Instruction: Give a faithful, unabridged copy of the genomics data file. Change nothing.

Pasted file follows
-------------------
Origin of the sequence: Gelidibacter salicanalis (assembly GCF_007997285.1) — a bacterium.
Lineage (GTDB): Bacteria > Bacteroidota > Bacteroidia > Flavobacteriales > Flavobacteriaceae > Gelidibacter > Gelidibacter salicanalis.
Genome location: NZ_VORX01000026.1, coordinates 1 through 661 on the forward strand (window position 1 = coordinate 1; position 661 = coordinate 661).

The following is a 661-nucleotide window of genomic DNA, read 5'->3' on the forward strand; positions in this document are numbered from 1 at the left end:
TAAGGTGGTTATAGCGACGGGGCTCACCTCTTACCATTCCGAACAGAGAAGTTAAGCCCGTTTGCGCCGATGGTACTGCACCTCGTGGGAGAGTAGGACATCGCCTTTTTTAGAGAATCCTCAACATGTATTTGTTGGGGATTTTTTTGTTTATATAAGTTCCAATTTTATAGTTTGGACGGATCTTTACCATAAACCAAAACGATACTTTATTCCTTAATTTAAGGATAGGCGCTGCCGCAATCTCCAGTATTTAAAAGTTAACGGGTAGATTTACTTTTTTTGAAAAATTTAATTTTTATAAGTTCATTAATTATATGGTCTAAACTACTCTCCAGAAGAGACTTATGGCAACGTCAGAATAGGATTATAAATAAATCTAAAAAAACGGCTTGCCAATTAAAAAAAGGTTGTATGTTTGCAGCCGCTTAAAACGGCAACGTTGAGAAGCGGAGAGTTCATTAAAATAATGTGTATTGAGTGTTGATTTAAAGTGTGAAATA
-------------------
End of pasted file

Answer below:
Origin of the sequence: Gelidibacter salicanalis (assembly GCF_007997285.1) — a bacterium.
Lineage (GTDB): Bacteria > Bacteroidota > Bacteroidia > Flavobacteriales > Flavobacteriaceae > Gelidibacter > Gelidibacter salicanalis.
Genome location: NZ_VORX01000026.1, coordinates 1 through 661 on the forward strand (window position 1 = coordinate 1; position 661 = coordinate 661).

The following is a 661-nucleotide window of genomic DNA, read 5'->3' on the forward strand; positions in this document are numbered from 1 at the left end:
TAAGGTGGTTATAGCGACGGGGCTCACCTCTTACCATTCCGAACAGAGAAGTTAAGCCCGTTTGCGCCGATGGTACTGCACCTCGTGGGAGAGTAGGACATCGCCTTTTTTAGAGAATCCTCAACATGTATTTGTTGGGGATTTTTTTGTTTATATAAGTTCCAATTTTATAGTTTGGACGGATCTTTACCATAAACCAAAACGATACTTTATTCCTTAATTTAAGGATAGGCGCTGCCGCAATCTCCAGTATTTAAAAGTTAACGGGTAGATTTACTTTTTTTGAAAAATTTAATTTTTATAAGTTCATTAATTATATGGTCTAAACTACTCTCCAGAAGAGACTTATGGCAACGTCAGAATAGGATTATAAATAAATCTAAAAAAACGGCTTGCCAATTAAAAAAAGGTTGTATGTTTGCAGCCGCTTAAAACGGCAACGTTGAGAAGCGGAGAGTTCATTAAAATAATGTGTATTGAGTGTTGATTTAAAGTGTGAAATA